China’s Economy Expands by 9 Percent

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Oct. 20 – China’s economy expanded by 9.9 percent in the first three quarters of this year, reports the National Bureau of Statistics, marking the first time in five years that China’s quarterly GDP growth fell below 10 percent.

Bloomberg and the New York Times report that the economy only expanded by 9 percent. The drop is attributed to decreasing exports, a slowing real estate market and restrictions implemented the Olympics that forced many factories in Beijing to temporarily close.

In September, the consumer price index decreased to 4.6 percent compared to last month’s 4.9 percent. Fixed assets investment reached RMB11.6 trillion, an increase of 27 percent over the same period last year.

On the other hand, retail sales climbed to 23.2 percent in September compared to last year’s figures; to finish at the fastest pace in at least nine years.

For the first nine months of the year, urban disposable incomes climbed by 14.7 percent to RMB11,865 yuan while rural cash incomes amounted RMB3,971 yuan, an increase of 19.6 percent.

In a statement made by Premier Wen Jiabao at the end of an executive meeting, he said that the turmoil and economic instability will have a “gradual” effect on the country, reports China Daily.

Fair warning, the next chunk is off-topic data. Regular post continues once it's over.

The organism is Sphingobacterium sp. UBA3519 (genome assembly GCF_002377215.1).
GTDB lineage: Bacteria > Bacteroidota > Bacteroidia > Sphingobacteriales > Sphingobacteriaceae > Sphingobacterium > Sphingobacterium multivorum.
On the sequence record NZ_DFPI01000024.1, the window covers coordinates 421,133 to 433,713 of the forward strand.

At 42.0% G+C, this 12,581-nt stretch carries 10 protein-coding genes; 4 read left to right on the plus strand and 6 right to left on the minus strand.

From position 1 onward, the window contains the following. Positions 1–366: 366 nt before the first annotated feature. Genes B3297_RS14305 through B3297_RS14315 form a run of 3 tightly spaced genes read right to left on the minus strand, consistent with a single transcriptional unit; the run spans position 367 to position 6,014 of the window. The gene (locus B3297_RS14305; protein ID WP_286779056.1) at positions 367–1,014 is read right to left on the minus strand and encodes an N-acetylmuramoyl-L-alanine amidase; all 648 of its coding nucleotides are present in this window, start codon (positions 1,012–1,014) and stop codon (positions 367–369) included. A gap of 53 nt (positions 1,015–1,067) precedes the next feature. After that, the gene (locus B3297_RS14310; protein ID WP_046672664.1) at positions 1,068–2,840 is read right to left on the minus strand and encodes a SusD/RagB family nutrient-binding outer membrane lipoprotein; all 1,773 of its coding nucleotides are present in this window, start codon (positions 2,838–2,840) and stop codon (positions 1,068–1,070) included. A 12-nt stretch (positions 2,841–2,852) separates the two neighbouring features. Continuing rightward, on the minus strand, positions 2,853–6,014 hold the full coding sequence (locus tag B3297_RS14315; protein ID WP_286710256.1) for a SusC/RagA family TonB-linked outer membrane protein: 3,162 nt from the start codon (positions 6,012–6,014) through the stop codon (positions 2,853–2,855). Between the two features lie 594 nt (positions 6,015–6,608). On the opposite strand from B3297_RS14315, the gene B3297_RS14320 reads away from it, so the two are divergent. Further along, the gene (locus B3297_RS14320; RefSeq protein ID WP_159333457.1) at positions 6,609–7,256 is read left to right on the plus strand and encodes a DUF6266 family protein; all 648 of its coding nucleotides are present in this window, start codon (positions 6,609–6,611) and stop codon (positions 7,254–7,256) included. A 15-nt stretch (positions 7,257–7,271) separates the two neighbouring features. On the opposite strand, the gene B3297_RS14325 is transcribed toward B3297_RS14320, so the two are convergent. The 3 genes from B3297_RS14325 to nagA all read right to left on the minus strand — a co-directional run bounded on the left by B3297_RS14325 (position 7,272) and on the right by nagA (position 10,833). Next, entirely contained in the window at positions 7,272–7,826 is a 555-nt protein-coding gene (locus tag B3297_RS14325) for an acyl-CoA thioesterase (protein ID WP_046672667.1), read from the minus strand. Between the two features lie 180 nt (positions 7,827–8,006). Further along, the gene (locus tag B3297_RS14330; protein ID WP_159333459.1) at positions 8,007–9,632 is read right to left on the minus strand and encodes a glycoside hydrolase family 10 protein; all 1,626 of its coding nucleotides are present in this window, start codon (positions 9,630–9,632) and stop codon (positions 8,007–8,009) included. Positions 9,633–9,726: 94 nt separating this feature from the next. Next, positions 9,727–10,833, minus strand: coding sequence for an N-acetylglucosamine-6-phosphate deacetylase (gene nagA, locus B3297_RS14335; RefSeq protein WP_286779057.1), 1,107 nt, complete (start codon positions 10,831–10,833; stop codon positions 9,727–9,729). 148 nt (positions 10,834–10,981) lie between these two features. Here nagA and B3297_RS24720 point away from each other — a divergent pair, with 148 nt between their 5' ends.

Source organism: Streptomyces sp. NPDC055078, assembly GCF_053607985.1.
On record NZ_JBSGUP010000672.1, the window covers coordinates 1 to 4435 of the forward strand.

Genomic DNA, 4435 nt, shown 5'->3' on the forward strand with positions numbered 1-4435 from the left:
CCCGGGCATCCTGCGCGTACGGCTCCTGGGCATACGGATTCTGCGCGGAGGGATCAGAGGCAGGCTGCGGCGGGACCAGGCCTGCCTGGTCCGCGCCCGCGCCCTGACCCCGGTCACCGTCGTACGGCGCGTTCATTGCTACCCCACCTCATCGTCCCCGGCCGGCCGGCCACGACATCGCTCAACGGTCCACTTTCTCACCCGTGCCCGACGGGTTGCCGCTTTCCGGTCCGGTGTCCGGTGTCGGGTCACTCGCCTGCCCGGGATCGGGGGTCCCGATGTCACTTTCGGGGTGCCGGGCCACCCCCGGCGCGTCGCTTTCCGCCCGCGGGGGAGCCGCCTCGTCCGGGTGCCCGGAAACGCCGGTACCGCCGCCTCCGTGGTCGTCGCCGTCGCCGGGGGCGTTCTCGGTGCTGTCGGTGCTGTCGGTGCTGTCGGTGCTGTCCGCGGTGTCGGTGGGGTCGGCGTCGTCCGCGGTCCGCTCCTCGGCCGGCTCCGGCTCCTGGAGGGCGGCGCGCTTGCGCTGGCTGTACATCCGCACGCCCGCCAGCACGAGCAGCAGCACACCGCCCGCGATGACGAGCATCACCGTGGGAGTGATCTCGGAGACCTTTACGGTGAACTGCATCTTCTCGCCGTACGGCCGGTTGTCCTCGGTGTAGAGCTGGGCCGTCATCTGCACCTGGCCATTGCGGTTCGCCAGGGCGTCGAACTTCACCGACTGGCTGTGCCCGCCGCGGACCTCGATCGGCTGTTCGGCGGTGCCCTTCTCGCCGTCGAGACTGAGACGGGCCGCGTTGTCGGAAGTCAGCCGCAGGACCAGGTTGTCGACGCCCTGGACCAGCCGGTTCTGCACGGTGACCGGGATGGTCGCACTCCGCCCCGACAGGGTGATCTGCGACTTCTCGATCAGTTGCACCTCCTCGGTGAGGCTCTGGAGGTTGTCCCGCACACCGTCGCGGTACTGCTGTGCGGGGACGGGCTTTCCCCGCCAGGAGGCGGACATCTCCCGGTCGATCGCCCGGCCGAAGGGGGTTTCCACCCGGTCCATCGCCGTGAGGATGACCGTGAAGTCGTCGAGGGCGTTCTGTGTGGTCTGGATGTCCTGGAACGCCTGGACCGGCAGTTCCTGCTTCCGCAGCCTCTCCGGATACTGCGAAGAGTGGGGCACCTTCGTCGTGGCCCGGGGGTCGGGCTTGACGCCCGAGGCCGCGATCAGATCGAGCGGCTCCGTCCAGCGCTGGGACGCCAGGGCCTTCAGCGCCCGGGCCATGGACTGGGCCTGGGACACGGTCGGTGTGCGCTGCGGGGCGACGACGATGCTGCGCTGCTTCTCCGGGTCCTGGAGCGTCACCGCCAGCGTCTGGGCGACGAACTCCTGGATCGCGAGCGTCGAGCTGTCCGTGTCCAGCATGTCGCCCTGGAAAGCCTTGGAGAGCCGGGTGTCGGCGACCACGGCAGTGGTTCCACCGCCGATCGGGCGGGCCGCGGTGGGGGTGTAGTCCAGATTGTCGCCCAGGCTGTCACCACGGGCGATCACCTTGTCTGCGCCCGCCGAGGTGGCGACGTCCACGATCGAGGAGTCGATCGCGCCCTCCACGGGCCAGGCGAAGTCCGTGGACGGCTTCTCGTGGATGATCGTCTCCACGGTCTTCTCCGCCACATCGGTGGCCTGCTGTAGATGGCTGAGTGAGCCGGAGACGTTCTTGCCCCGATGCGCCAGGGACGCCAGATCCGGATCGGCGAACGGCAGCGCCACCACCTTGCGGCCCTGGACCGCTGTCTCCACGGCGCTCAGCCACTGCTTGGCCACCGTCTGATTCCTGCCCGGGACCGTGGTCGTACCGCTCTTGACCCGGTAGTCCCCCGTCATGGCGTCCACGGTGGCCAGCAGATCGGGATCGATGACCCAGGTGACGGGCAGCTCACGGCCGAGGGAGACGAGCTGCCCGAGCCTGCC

China announced that it will be implementing tax cuts for exporters of textiles and electric machinery and increase infrastructure investment, in addition to the central bank possibly cutting interest rates for the third time.

The government has also reduced regulated interest rates, restrictions on bank lending as well as taxes on stock and real estate transactions. According to Channelnewsasia, analysts expect China to speed up infrastructure projects around the country to stimulate the economy in a downturn, and go ahead ahead with plans to increase domestic consumption.

Elsewhere in Asia, Singapore became the first Asian economy to report a technical recession, when it lowered the city-state’s full-year growth forecast to 3 percent. A technical recession is defined as two consecutive quarters of contraction in economic output.

In addition, Japan’s economy shrank by 3 percent during the second quarter. The Bank of Japan has been forced to maintain interest rates at 0.5 percent, the lowest among the world’s major economies.

This month, the International Monetary Fund (IMF) predicted that China’s economy may grow by 9.3 percent next year compared to the United State’s 0.1 percent, the EU’s 0.2 percent and Japan’s 0.5 percent.

“In the past China has been successful in responding quite quickly to increase spending, particularly on infrastructure, to offset the decline in export growth,” Charles Collyns, the IMF’s deputy director of research, told the New York Times.

“We expect the Chinese government to continue to loosen policies on the back of fast-slowing activity growth and dissipating inflationary pressures,” added Hong Liang, an economist in the Beijing office of Goldman Sachs.